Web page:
4) Feed on weeds

Seek weedy patches where edible species grow in abundance. (A weed is an unwanted plant that grows aggressively, especially in disturbed habitats.) Dandelion, nettle, and other weeds are great to eat, and you’re unlikely to deplete them by taking your fill.

5) Walk lightly

Be mindful of your impact when venturing off trail in search of plants. Travel on durable surfaces like logs and rocks and beware of trampling other flora as you go. Always practice Leave No Trace.

6) Know the poisons

As important as being able to recognize the plants you can eat is identifying the ones you can’t. Some poisonous plants only give you a rash, but others could kill you. Study up so you can recognize the traits of toxic species, especially those that look similar to edible and medicinal plants.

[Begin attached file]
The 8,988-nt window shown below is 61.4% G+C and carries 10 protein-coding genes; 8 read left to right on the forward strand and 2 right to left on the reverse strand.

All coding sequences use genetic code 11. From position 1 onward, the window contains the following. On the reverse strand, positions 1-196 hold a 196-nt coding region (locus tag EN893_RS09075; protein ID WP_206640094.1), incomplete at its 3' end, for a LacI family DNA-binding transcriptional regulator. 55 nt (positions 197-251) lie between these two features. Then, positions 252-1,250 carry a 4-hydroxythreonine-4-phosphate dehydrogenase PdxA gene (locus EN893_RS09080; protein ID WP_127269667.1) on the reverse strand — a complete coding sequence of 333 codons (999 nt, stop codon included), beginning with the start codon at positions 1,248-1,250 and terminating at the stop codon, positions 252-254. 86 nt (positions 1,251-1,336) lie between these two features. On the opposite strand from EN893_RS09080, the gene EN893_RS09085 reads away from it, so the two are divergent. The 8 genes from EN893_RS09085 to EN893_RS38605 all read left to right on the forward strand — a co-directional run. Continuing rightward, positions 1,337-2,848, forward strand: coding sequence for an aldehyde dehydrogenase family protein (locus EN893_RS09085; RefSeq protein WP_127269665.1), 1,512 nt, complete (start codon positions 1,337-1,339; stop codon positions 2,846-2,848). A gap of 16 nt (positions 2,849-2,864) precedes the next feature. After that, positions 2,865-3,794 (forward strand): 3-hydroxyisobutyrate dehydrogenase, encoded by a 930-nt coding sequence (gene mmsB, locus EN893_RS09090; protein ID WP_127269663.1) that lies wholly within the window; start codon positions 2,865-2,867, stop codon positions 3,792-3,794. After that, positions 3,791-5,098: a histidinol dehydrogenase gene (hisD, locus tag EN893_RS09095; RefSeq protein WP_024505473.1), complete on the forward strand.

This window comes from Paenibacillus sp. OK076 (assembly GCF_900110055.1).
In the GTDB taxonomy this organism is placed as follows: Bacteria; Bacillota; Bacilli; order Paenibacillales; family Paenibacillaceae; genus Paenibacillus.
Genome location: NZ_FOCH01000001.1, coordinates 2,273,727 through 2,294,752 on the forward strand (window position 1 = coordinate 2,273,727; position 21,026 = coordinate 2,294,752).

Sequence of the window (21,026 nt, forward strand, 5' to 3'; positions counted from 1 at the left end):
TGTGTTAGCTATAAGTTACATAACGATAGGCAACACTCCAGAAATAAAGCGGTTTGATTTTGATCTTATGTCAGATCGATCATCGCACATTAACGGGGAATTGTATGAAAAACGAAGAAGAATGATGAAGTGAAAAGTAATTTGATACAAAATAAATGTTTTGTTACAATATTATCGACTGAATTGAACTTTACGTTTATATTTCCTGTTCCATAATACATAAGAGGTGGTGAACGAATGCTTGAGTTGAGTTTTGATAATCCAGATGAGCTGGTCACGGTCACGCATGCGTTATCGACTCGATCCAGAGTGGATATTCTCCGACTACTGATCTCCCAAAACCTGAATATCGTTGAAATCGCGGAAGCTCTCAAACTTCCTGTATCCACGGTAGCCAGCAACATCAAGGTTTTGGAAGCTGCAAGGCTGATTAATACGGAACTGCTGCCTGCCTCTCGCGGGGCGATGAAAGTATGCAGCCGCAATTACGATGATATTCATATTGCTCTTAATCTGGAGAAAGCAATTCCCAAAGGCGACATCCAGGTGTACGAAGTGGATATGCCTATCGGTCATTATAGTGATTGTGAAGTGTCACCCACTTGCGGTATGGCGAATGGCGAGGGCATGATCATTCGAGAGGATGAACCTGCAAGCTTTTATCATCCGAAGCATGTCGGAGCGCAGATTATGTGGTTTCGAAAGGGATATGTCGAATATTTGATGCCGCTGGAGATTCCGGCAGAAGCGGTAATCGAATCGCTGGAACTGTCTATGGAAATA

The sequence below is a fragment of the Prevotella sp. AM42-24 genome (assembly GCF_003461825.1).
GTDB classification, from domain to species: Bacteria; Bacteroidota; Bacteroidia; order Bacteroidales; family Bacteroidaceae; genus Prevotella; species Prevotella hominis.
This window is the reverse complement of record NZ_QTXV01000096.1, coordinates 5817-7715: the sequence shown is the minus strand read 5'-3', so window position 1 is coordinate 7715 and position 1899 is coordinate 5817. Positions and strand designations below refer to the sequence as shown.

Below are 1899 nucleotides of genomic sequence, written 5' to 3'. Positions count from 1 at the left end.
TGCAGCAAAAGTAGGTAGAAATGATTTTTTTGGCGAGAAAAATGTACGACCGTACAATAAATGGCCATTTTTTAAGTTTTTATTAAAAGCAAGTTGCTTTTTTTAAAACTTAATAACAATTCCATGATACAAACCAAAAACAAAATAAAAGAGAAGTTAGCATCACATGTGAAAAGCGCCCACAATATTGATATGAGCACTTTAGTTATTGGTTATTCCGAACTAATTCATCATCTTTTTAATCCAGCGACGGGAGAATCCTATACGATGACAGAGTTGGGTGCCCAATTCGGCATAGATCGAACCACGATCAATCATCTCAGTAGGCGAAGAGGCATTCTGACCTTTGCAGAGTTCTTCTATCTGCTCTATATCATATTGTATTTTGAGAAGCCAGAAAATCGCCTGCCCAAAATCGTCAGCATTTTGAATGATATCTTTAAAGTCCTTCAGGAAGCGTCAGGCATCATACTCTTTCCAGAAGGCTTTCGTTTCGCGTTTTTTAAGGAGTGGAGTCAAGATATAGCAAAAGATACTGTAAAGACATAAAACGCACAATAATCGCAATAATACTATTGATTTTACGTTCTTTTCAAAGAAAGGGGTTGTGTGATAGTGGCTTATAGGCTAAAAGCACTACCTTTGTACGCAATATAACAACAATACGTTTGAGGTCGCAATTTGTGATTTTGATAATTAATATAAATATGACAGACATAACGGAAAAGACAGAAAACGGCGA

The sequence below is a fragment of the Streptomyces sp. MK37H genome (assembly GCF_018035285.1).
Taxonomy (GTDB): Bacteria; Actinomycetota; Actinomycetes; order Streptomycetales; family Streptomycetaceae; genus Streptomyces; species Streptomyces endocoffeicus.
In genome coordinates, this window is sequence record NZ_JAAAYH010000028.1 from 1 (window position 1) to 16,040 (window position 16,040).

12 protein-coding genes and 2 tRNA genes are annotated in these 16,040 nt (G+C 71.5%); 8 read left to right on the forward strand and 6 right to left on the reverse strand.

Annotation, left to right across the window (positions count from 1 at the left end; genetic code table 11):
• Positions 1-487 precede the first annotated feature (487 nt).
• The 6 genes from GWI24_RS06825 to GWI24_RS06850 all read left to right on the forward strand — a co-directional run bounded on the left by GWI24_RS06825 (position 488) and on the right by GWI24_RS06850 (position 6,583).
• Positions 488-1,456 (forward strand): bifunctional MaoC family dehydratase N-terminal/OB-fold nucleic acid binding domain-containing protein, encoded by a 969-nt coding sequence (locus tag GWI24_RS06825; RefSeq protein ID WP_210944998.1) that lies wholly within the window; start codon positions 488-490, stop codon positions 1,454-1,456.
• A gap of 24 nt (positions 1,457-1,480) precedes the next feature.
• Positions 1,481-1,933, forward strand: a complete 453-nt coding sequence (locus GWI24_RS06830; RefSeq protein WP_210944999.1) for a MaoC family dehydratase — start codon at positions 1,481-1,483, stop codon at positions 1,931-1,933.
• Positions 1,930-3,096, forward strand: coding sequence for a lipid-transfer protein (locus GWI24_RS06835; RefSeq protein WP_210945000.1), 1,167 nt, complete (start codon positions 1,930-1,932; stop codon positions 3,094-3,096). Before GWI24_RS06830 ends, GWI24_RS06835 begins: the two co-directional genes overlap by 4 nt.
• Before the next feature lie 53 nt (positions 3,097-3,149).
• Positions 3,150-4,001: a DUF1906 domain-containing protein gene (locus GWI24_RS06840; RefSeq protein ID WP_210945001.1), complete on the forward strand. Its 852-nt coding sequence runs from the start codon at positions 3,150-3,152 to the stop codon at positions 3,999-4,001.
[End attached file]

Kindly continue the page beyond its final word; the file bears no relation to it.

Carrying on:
Foraging Tips

Your senses of smell, taste, and sight all help with identification and will become attuned with practice.

Clean your tools and clothes between harvests to avoid transplanting invasive seeds or disease to new areas.

Clip leaves and plant parts with a sharp knife to allow the plant to continue growing.

Plastic containers will suffocate your harvest and cause it to mildew. Collect plants in a breathable cotton sack, basket, or your shirt.

Easy Edibles

These plants grow in abundance across North America. In general, they are safe, plentiful, weedy, and hardy enough to survive harvest— making them great targets for beginner foragers.